I used an ab roller every day for a month, and my core is stronger than ever
I didn't believe an ab wheel would make much difference, but it was a welcome change from sit-ups and crunches
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I added an ab roller to my workouts a month ago. I expected few immediate changes, but I've started to see mid-body definition I've never had. And it's had more than just an aesthetic impact, too.
The roller worked more of my core than my basic ab workout; crunches, Russian twists, and planks. There are many versions of these inexpensive ab wheels, but I'd recommend starting with one of the best ab rollers (opens in new tab).
My balance isn't the best, so I invested in one with a wider wheel to give me more control during my ab roller workout (opens in new tab). Honestly, I didn't know what I was doing when I first tried it and promptly fell over several times.
People often assume that you'd instinctively know how to use an ab roller (opens in new tab), but there's definitely a knack to it. After a couple of practice runs, I was excited to start on the best core challenge I'd ever done.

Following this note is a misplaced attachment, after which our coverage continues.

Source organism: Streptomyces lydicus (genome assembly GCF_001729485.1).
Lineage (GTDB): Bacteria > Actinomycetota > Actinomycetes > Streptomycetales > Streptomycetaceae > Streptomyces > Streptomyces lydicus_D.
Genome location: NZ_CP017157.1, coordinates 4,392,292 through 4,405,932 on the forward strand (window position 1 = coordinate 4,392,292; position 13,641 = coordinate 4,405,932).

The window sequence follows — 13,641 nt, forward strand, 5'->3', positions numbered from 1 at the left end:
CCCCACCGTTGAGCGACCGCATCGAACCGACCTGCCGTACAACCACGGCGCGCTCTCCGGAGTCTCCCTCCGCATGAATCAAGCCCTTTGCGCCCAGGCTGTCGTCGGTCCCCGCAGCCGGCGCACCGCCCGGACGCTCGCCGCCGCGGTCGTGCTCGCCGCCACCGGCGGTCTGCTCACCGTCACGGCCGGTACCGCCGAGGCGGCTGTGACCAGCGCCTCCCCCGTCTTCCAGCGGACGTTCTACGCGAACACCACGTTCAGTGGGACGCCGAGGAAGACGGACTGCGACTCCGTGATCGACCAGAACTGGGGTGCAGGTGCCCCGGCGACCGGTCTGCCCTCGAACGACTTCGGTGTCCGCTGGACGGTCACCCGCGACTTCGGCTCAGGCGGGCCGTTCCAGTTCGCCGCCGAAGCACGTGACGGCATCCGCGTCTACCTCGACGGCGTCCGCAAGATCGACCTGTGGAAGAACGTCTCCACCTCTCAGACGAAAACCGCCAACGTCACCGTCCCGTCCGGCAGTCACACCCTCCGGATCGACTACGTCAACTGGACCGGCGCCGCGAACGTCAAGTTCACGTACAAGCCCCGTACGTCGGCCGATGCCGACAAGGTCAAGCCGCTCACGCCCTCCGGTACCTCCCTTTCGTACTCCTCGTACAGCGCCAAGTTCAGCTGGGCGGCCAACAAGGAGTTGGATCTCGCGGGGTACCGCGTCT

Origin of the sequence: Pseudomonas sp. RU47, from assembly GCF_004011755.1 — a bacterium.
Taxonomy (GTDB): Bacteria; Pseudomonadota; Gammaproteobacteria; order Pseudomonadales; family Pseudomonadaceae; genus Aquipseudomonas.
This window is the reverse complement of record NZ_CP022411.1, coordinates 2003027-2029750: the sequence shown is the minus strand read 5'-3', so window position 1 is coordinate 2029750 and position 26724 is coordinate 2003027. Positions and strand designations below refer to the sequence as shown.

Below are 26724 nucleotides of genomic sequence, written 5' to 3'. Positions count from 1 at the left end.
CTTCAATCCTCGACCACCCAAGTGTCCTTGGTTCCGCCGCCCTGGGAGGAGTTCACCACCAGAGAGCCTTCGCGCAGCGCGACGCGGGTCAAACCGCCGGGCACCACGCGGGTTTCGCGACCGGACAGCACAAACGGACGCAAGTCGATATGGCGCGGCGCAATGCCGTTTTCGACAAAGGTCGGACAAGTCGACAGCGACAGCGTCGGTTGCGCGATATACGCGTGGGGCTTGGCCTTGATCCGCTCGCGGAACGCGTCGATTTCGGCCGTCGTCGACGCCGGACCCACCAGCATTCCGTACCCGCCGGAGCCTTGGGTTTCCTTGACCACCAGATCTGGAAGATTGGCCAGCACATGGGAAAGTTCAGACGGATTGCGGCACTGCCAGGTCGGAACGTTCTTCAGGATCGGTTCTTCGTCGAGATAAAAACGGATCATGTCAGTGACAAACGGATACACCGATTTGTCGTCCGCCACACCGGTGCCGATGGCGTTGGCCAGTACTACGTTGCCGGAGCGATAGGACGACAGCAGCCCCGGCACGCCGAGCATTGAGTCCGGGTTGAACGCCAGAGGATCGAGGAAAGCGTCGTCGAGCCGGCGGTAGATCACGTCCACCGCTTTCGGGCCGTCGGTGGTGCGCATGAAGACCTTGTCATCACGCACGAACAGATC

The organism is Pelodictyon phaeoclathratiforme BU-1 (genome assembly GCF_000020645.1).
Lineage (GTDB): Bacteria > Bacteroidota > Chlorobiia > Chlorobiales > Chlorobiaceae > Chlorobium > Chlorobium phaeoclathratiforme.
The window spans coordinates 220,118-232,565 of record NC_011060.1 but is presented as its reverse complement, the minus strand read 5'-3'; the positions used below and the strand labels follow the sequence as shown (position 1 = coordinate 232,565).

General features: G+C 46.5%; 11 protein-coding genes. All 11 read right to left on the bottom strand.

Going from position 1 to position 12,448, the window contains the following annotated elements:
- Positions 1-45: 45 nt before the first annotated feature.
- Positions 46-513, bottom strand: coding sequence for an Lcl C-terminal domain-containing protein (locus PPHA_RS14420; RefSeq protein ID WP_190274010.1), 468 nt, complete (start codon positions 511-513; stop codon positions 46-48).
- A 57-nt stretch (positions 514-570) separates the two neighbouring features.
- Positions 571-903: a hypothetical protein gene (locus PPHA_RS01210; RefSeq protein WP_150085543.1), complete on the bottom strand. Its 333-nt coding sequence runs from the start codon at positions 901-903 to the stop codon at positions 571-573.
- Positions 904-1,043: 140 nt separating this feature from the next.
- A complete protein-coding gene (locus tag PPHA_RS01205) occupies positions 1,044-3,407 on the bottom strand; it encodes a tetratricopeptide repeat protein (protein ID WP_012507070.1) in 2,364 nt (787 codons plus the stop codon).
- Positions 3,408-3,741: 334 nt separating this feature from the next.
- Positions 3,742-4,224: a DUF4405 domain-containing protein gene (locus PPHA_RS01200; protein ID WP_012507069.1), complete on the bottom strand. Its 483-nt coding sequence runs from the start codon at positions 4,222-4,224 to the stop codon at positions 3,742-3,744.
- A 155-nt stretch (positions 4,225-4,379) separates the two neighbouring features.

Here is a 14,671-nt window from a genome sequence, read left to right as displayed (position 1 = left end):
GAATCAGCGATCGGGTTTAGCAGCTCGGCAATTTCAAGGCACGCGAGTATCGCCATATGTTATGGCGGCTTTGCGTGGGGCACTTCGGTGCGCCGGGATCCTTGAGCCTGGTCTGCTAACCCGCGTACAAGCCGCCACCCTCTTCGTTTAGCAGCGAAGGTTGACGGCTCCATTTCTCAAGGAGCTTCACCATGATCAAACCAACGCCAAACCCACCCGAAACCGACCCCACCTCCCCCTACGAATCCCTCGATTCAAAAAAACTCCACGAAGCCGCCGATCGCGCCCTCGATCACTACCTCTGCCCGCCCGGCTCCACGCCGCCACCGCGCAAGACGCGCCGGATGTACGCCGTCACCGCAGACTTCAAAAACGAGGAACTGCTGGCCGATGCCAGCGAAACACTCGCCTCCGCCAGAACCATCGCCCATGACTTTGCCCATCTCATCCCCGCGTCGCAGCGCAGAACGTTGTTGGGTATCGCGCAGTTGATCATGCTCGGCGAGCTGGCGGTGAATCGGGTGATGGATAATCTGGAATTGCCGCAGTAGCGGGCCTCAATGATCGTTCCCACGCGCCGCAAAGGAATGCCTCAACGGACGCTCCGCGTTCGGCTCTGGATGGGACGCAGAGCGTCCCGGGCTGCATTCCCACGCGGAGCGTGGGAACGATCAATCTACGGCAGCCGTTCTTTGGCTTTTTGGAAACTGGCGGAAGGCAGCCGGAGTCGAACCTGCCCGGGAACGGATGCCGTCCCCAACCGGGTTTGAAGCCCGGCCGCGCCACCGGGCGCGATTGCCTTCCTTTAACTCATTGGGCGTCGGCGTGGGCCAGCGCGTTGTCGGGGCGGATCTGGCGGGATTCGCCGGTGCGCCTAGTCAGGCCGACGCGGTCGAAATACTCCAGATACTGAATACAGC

The more I did it, the more I improved on the technique and the better results I got. I ended up talking about it so passionately that I even managed to convince my 62-year-old dad to give it a try, and he's a convert, too!
I was skeptical, initially
An ab roller is a wheel with handles that you can do various exercises with. I only came across one when some of my health and fitness colleagues started testing them and was initially quite skeptical. Surely the wheel does all the work for you?
But someone showed me what it involved, and I saw how engaged you need your core to successfully complete a single ab roll motion. From that point on, I decided it was worth a try. After all, ab rollers aren't a huge investment, often costing around $30.
There are several designs with different wheel thicknesses — thinner for a more challenging workout and chunkier to offer a bit more stability. The handles also need to be well cushioned, as there is a reasonable amount of pressure on your hands, arms, and shoulders to control the motion as you roll out and back again.